Ever wondered what it’s like to be a droplet of water arcing through the trees on a gust of wind?
Price: $1.99 / £1.49
Size: 118 MB
Platform: iPhone & iPad
Developer: A Fox Wot I Drew
In Baum, you must harness the power of the wind to “bring the great tree to life” by delivering drops of water to thirsty flowers. Direct the water by drawing lines on screen, all the while avoiding thorny obstacles.
Painting sparkly paths for a plucky little blob of liquid to follow is a fun, tactile way of maneuvering in a platform game. The droplet adheres to the laws of physics, meaning it sticks to branches using surface tension, drifting away only when tempted by the call of gravity.
This makes for some satisfying moments as your water droplet glides through the trees, hanging delicately overhead before descending smoothly along a curved branch or two. Little gnarled nooks in the branches act as roadblocks, offering a welcome breather from the slip-sliding action.
As you navigate to the big end-goal flower of each level, spreading watery joy as you go, little yellow buds will blossom around you while evil-looking purple plants spit deadly seeds. Momentum and timing challenges require some dextrous movements, though nothing here is too difficult. Bonus stars are rewarded for challenges: one for ‘collecting’ every bud, another for finishing the level in one attempt, and a third for doing so within a time limit. These get pretty tough as the game progresses, adding much-needed replay value to a relatively short experience.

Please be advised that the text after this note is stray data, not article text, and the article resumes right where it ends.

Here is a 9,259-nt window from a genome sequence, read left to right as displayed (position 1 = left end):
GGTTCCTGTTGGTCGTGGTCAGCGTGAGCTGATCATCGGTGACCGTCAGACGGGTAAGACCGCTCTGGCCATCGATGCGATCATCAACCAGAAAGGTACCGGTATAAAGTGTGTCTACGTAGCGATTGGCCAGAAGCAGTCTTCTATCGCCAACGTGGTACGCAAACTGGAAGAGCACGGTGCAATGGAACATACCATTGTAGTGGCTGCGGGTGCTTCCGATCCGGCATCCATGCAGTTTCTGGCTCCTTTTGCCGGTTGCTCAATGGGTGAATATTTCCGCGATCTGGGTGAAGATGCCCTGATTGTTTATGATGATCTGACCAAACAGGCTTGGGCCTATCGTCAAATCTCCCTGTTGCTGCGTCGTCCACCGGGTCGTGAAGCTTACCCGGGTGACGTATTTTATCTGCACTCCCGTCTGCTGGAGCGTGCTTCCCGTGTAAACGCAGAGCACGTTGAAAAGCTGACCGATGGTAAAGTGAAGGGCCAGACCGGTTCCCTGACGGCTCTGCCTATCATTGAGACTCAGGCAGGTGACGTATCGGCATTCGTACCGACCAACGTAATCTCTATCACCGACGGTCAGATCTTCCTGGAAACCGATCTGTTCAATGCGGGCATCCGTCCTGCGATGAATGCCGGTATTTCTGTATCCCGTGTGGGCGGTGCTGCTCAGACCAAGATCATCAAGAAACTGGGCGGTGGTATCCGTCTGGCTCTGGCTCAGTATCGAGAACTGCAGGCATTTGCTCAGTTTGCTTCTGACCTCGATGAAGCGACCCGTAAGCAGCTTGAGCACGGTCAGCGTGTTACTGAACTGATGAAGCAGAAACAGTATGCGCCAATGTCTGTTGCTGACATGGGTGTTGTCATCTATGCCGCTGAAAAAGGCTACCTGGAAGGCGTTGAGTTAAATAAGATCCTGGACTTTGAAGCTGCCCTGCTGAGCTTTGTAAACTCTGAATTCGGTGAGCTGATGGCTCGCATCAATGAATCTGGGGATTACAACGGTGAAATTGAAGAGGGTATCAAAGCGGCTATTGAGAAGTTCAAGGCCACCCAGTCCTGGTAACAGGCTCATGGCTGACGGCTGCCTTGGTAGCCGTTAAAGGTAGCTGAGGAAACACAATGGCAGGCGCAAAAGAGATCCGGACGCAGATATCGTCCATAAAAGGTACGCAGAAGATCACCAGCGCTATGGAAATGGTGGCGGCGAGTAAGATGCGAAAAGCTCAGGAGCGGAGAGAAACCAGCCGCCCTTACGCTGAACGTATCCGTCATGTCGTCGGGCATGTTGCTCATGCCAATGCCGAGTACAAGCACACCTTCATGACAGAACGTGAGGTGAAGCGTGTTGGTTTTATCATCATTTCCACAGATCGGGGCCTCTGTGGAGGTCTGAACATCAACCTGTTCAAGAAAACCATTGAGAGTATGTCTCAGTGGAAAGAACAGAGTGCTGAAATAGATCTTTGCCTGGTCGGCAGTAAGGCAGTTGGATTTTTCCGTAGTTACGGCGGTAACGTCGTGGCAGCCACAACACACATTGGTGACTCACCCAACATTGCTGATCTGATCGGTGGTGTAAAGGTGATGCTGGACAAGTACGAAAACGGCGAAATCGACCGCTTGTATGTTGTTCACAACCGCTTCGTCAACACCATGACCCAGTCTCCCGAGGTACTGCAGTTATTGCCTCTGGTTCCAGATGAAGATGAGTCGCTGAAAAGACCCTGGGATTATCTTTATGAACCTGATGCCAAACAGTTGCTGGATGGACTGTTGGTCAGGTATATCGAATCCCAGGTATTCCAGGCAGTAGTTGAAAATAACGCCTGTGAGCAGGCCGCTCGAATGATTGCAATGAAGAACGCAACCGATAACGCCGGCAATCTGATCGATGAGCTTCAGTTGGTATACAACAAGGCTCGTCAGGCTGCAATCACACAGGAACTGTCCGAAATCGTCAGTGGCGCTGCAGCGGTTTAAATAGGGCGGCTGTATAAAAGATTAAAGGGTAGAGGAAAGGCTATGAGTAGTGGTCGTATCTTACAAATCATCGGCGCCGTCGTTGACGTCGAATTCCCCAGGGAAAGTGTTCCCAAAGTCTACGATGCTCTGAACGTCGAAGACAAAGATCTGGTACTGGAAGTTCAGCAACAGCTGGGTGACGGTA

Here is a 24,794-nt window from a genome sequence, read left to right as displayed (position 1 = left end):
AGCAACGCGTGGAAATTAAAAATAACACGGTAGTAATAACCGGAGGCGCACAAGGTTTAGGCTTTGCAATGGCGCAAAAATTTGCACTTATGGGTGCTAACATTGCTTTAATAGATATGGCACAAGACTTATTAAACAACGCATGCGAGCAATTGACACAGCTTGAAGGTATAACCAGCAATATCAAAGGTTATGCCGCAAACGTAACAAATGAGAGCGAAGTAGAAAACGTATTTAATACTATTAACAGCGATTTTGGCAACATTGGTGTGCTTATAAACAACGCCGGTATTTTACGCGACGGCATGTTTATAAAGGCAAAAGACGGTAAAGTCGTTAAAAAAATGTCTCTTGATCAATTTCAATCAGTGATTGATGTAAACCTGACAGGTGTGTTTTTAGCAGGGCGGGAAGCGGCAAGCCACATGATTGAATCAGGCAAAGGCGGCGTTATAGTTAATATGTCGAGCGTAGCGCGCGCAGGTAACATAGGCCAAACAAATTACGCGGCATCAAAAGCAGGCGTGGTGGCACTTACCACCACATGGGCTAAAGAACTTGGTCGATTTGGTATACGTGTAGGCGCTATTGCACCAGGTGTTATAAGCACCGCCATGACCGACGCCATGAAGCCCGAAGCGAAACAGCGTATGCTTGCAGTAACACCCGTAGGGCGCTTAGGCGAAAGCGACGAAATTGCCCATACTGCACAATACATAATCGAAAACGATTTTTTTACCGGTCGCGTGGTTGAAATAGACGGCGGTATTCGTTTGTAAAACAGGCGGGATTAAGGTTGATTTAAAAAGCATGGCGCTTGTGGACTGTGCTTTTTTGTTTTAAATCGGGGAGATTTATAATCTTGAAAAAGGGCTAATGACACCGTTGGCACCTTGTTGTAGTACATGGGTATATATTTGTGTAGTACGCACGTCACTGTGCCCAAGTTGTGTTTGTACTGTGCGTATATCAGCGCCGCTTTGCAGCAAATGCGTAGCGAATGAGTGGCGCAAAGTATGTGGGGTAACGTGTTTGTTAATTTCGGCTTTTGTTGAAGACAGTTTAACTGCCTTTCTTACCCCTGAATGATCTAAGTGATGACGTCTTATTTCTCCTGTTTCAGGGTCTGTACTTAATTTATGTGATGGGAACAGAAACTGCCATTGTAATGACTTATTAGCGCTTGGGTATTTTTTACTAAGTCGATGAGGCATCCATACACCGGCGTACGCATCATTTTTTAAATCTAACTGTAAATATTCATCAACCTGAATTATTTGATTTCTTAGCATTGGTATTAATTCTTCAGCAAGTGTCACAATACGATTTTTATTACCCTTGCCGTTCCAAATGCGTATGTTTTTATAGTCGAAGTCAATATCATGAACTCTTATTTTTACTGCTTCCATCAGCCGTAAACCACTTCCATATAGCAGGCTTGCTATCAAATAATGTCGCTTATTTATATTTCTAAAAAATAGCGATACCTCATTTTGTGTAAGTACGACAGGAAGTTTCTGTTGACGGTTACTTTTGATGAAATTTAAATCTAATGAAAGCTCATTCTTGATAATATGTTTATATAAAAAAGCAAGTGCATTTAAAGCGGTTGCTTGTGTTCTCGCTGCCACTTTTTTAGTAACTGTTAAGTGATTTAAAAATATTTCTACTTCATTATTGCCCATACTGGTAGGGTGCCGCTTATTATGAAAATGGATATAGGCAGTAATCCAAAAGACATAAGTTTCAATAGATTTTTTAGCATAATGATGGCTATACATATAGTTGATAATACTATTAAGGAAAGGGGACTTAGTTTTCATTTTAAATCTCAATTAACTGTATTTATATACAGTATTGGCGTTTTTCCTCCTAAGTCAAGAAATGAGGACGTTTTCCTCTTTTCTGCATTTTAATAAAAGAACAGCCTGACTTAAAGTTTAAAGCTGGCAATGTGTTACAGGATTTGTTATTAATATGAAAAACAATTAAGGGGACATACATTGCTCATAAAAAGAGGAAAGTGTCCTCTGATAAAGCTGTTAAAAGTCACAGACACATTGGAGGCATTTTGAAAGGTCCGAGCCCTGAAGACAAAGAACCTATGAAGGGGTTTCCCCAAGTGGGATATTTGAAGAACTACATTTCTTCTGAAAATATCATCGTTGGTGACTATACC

Everything looks beautiful, from the winding, leafy branches to the overabundance of thorns which threaten to burst your bubble if you’re not careful. This is the kind of game we like to see on iOS: a unique graphical style paired with an interesting platforming concept and a control scheme that only really makes sense on mobile. So far, so good.
Where Baum falls down, though, is in its lack of variety. Despite each level representing a different time of day, the graphics barely reflect this and even distinct ‘worlds’ do nothing to mix things up. A fresh palette for each world, a la BADLAND, could work wonders here. As would a few more obstacles; most of the game is spent avoiding spiky thorns and not much else. Likewise the music, while pleasantly serene, gets repetitive pretty quickly.
Add to that the lack of variation in gameplay and you’ve got an app that opens with bags of promise and slowly disappoints thereon. It’s a shame that Baum doesn’t play with the game mechanics a bit more: more physics-based challenges or environmental hurdles would have been nice. Powerups, portals, switches, springs, perhaps? For something labeling itself as a puzzle game, there’s very little to puzzle over.
Despite all this, Baum still manages to be a fun and interesting jaunt through a hand-painted natural world. In parts it’s very good – but it’s tarnished slightly by the feeling that there could be so much more to enjoy here. An update to add a few more interesting levels would go a long way, but even as it is we can give it a cautious recommendation. If $1.49 seems fair for a game that can be finished within a couple of hours, you’ll be treated to a pretty unique platforming experience.
— TapSmart (@TapSmart) February 10, 2016